Nyberg said on a reusable rocket there is a “launch cycle” that repeats. Starting on launch day, the booster and capsule fly to space, they safely land back on the ground, and, before sundown, they are returned into the hangar they rolled out from that same morning.
“When the rocket returns to the hangar, it doesn’t look like a new car rolling off the lot— it looks beaten and worn— it’s covered in soot and char,” Nyberg said. “This is when my team and I start our work. We spend days and nights performing health checks on all the vehicle systems, as we remove access panels and hook up diagnostic tools, like a doctor with a stethoscope.
“We figure out everything that must be done to the rocket, what replacement parts are required, what people and skillsets are needed to fly out to the Texas hangar to perform the work, and how much time the entire process will take, to help inform the next launch date,” Nyberg said.
Have you always wanted to be an aerospace engineer?
Since I can remember I wanted to become an aerospace engineer and an airline pilot. Starting at age 13 I began volunteering at an antique aircraft restoration shop near Port Townsend to earn my private pilot license. It became an intense, six-year mentorship program under a hot-blooded ex-Army drill sergeant, who taught me how to restore and flight-test vintage aircraft from the 1930s and ’40s. I passed the final piloting exam my junior year of BHS and began flight training the younger volunteers, even partway into college at the University of Washington. Airplanes are still very dear to me, but through the entire experience, I found that spending hours in a cockpit at cruising altitude was less stimulating than I had imagined. I find greater enjoyment in designing, building and maintaining aircraft (or rockets).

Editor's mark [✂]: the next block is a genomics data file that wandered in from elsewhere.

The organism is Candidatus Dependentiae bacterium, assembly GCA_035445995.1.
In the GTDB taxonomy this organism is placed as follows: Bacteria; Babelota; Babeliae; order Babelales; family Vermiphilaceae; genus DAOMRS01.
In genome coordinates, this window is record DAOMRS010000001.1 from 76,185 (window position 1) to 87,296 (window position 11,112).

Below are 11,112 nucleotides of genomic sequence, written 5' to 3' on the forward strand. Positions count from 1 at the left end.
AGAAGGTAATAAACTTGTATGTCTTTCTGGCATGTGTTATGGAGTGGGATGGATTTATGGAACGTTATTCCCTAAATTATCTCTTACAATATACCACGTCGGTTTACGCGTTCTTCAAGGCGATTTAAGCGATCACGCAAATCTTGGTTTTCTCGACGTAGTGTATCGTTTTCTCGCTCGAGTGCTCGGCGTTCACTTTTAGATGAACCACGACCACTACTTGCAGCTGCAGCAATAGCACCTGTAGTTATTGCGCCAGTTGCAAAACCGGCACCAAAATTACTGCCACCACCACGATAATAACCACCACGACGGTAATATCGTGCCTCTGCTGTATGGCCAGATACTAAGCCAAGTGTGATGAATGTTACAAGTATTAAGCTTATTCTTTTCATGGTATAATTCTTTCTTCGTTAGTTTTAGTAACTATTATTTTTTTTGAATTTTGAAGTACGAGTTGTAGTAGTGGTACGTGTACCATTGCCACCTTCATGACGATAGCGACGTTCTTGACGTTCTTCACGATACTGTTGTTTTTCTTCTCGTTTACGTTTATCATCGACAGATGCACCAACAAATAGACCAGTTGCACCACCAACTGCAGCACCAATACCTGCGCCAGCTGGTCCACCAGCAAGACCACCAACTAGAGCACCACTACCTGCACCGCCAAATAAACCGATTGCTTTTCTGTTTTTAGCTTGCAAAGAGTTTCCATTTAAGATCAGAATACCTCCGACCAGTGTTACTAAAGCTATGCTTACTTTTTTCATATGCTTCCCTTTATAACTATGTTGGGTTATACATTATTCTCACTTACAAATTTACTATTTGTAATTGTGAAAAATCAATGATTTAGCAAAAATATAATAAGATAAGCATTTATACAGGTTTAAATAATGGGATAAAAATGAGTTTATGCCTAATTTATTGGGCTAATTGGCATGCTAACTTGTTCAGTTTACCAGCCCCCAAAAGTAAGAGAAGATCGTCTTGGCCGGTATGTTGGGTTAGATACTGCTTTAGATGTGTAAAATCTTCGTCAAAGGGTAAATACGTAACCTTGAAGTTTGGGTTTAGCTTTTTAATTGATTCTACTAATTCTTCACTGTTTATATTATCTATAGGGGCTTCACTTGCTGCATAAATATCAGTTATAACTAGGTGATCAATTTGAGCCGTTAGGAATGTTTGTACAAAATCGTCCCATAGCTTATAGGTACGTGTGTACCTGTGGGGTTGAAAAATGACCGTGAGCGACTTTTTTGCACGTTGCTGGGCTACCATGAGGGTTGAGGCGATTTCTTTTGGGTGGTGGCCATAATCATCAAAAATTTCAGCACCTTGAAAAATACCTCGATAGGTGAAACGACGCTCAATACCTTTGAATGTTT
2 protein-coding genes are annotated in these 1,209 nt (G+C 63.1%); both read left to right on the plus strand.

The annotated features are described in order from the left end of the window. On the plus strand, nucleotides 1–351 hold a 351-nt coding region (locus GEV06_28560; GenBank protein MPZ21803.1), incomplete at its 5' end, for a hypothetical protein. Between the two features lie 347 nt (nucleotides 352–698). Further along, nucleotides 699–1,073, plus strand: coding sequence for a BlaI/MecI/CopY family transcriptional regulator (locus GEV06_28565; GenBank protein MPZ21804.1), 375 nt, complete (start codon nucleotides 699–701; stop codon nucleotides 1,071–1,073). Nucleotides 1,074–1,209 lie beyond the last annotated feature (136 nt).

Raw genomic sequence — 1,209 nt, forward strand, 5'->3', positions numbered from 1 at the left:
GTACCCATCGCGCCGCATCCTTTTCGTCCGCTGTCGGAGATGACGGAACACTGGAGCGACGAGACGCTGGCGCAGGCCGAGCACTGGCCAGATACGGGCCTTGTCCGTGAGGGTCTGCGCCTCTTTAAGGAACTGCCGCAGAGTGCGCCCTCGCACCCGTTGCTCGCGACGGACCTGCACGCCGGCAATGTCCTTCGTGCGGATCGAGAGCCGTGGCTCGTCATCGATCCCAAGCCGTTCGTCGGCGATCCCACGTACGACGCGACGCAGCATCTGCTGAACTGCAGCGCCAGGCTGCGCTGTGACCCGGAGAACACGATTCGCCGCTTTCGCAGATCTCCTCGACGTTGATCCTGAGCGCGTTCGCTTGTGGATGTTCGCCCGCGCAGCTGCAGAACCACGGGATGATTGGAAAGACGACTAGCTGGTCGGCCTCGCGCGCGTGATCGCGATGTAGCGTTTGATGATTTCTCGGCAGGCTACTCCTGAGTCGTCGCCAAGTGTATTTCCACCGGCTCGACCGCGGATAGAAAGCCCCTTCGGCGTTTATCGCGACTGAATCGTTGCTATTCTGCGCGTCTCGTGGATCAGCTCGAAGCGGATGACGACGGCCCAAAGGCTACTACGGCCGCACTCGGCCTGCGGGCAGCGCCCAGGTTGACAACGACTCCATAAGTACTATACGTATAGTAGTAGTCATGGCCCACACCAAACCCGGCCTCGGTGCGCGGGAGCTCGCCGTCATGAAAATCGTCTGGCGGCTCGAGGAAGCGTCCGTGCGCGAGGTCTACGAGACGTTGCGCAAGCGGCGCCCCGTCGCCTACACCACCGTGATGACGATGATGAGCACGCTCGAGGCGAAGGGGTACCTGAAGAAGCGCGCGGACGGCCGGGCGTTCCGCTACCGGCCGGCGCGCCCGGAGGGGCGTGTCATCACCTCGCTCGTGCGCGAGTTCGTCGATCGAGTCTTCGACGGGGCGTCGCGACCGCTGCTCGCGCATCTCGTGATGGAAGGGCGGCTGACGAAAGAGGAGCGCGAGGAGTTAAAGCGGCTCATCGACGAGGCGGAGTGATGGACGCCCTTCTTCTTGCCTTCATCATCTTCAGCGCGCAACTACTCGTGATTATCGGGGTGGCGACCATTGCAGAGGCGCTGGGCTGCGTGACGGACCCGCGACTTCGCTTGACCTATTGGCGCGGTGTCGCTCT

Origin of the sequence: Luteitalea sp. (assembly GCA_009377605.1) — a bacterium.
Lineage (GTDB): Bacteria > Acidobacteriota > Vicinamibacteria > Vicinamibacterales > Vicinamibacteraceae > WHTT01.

How did your work experience prior to Blue Origin prepare you for this role?
After graduating UW with my aerospace degree in 2011, I spent five years as a rocket mechanic for a 10-person startup company in Mojave, Calif., called Masten Space Systems. I did far more wrench-turning than engineering and gained a tremendous amount of intuition in all things mechanical (teardown and overhaul of rocket engines, hand-carving foam molds to lay-up carbon fiber parts, TIG welding rocket chassis, etc.). Spending a “Ph.D.’s worth” of time as a mechanic was a force-multiplier for the kind of career trajectory I care about as an engineer that oversees mechanics. You can vividly imagine and work through a complex maintenance task in your head— what the body position of the technician will be, what tools they’re holding, what the environment is like (are they outside? is it hot? dusty?) and author the procedure accordingly. Most technicians are relieved to hear you share a background in turning wrenches, and it can really amplify the trust-building that needs to occur as a fresh-faced engineer in the hangar.
How did you end up with Blue Origin?